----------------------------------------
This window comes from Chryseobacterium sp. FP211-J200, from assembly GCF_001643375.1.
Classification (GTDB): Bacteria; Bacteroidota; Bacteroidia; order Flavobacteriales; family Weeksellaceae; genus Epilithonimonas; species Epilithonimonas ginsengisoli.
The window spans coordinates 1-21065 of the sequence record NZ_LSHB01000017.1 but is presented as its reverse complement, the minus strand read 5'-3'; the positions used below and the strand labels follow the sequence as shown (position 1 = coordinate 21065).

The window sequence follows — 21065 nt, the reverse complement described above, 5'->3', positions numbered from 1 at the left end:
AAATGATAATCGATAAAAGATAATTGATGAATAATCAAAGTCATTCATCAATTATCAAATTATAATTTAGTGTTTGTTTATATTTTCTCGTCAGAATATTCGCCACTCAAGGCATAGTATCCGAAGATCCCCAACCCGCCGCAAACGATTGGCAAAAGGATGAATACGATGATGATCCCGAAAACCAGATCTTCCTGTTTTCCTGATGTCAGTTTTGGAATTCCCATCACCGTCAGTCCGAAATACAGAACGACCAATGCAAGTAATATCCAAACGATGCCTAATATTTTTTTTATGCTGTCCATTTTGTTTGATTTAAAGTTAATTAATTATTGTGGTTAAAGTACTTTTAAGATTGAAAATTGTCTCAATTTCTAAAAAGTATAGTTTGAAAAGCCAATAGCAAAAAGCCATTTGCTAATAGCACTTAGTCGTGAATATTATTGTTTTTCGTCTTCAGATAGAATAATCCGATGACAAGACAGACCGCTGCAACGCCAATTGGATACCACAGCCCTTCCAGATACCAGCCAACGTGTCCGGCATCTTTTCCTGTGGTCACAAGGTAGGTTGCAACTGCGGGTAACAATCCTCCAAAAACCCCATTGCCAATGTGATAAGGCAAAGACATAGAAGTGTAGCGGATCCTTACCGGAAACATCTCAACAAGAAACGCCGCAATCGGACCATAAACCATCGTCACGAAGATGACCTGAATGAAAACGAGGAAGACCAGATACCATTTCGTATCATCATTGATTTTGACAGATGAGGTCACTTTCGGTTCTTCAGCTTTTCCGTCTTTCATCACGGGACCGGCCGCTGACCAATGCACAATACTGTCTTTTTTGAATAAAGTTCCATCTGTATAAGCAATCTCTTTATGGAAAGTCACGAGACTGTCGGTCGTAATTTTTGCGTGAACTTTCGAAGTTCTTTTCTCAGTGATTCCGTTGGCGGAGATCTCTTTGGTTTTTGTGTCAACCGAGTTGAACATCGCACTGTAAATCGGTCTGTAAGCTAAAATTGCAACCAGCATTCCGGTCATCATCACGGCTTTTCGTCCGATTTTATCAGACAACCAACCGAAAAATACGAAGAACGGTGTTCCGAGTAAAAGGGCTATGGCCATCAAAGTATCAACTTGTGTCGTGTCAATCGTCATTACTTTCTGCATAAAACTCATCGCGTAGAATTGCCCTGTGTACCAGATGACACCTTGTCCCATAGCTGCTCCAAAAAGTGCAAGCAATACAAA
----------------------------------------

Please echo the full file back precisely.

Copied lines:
This window comes from Chryseobacterium sp. FP211-J200, from assembly GCF_001643375.1.
Classification (GTDB): Bacteria; Bacteroidota; Bacteroidia; order Flavobacteriales; family Weeksellaceae; genus Epilithonimonas; species Epilithonimonas ginsengisoli.
The window spans coordinates 1-21065 of the sequence record NZ_LSHB01000017.1 but is presented as its reverse complement, the minus strand read 5'-3'; the positions used below and the strand labels follow the sequence as shown (position 1 = coordinate 21065).

The window sequence follows — 21065 nt, the reverse complement described above, 5'->3', positions numbered from 1 at the left end:
AAATGATAATCGATAAAAGATAATTGATGAATAATCAAAGTCATTCATCAATTATCAAATTATAATTTAGTGTTTGTTTATATTTTCTCGTCAGAATATTCGCCACTCAAGGCATAGTATCCGAAGATCCCCAACCCGCCGCAAACGATTGGCAAAAGGATGAATACGATGATGATCCCGAAAACCAGATCTTCCTGTTTTCCTGATGTCAGTTTTGGAATTCCCATCACCGTCAGTCCGAAATACAGAACGACCAATGCAAGTAATATCCAAACGATGCCTAATATTTTTTTTATGCTGTCCATTTTGTTTGATTTAAAGTTAATTAATTATTGTGGTTAAAGTACTTTTAAGATTGAAAATTGTCTCAATTTCTAAAAAGTATAGTTTGAAAAGCCAATAGCAAAAAGCCATTTGCTAATAGCACTTAGTCGTGAATATTATTGTTTTTCGTCTTCAGATAGAATAATCCGATGACAAGACAGACCGCTGCAACGCCAATTGGATACCACAGCCCTTCCAGATACCAGCCAACGTGTCCGGCATCTTTTCCTGTGGTCACAAGGTAGGTTGCAACTGCGGGTAACAATCCTCCAAAAACCCCATTGCCAATGTGATAAGGCAAAGACATAGAAGTGTAGCGGATCCTTACCGGAAACATCTCAACAAGAAACGCCGCAATCGGACCATAAACCATCGTCACGAAGATGACCTGAATGAAAACGAGGAAGACCAGATACCATTTCGTATCATCATTGATTTTGACAGATGAGGTCACTTTCGGTTCTTCAGCTTTTCCGTCTTTCATCACGGGACCGGCCGCTGACCAATGCACAATACTGTCTTTTTTGAATAAAGTTCCATCTGTATAAGCAATCTCTTTATGGAAAGTCACGAGACTGTCGGTCGTAATTTTTGCGTGAACTTTCGAAGTTCTTTTCTCAGTGATTCCGTTGGCGGAGATCTCTTTGGTTTTTGTGTCAACCGAGTTGAACATCGCACTGTAAATCGGTCTGTAAGCTAAAATTGCAACCAGCATTCCGGTCATCATCACGGCTTTTCGTCCGATTTTATCAGACAACCAACCGAAAAATACGAAGAACGGTGTTCCGAGTAAAAGGGCTATGGCCATCAAAGTATCAACTTGTGTCGTGTCAATCGTCATTACTTTCTGCATAAAACTCATCGCGTAGAATTGCCCTGTGTACCAGATGACACCTTGTCCCATAGCTGCTCCAAAAAGTGCAAGCAATACAAA